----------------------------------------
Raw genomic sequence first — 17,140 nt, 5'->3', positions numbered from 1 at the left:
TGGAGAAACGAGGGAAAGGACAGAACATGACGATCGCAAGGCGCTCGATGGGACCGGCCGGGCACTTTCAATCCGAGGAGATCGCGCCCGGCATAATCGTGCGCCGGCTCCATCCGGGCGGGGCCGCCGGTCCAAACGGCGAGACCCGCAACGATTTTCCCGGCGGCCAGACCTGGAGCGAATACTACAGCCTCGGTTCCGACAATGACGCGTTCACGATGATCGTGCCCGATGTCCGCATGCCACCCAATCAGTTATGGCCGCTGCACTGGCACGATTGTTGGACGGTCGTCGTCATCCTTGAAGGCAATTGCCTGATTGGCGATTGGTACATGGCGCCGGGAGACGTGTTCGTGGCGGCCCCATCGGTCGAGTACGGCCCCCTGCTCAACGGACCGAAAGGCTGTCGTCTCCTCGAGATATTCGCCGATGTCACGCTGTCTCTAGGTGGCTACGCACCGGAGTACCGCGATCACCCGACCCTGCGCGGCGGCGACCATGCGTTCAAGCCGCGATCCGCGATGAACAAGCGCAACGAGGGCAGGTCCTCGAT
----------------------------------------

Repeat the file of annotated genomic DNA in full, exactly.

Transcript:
Raw genomic sequence first — 17,140 nt, 5'->3', positions numbered from 1 at the left:
TGGAGAAACGAGGGAAAGGACAGAACATGACGATCGCAAGGCGCTCGATGGGACCGGCCGGGCACTTTCAATCCGAGGAGATCGCGCCCGGCATAATCGTGCGCCGGCTCCATCCGGGCGGGGCCGCCGGTCCAAACGGCGAGACCCGCAACGATTTTCCCGGCGGCCAGACCTGGAGCGAATACTACAGCCTCGGTTCCGACAATGACGCGTTCACGATGATCGTGCCCGATGTCCGCATGCCACCCAATCAGTTATGGCCGCTGCACTGGCACGATTGTTGGACGGTCGTCGTCATCCTTGAAGGCAATTGCCTGATTGGCGATTGGTACATGGCGCCGGGAGACGTGTTCGTGGCGGCCCCATCGGTCGAGTACGGCCCCCTGCTCAACGGACCGAAAGGCTGTCGTCTCCTCGAGATATTCGCCGATGTCACGCTGTCTCTAGGTGGCTACGCACCGGAGTACCGCGATCACCCGACCCTGCGCGGCGGCGACCATGCGTTCAAGCCGCGATCCGCGATGAACAAGCGCAACGAGGGCAGGTCCTCGAT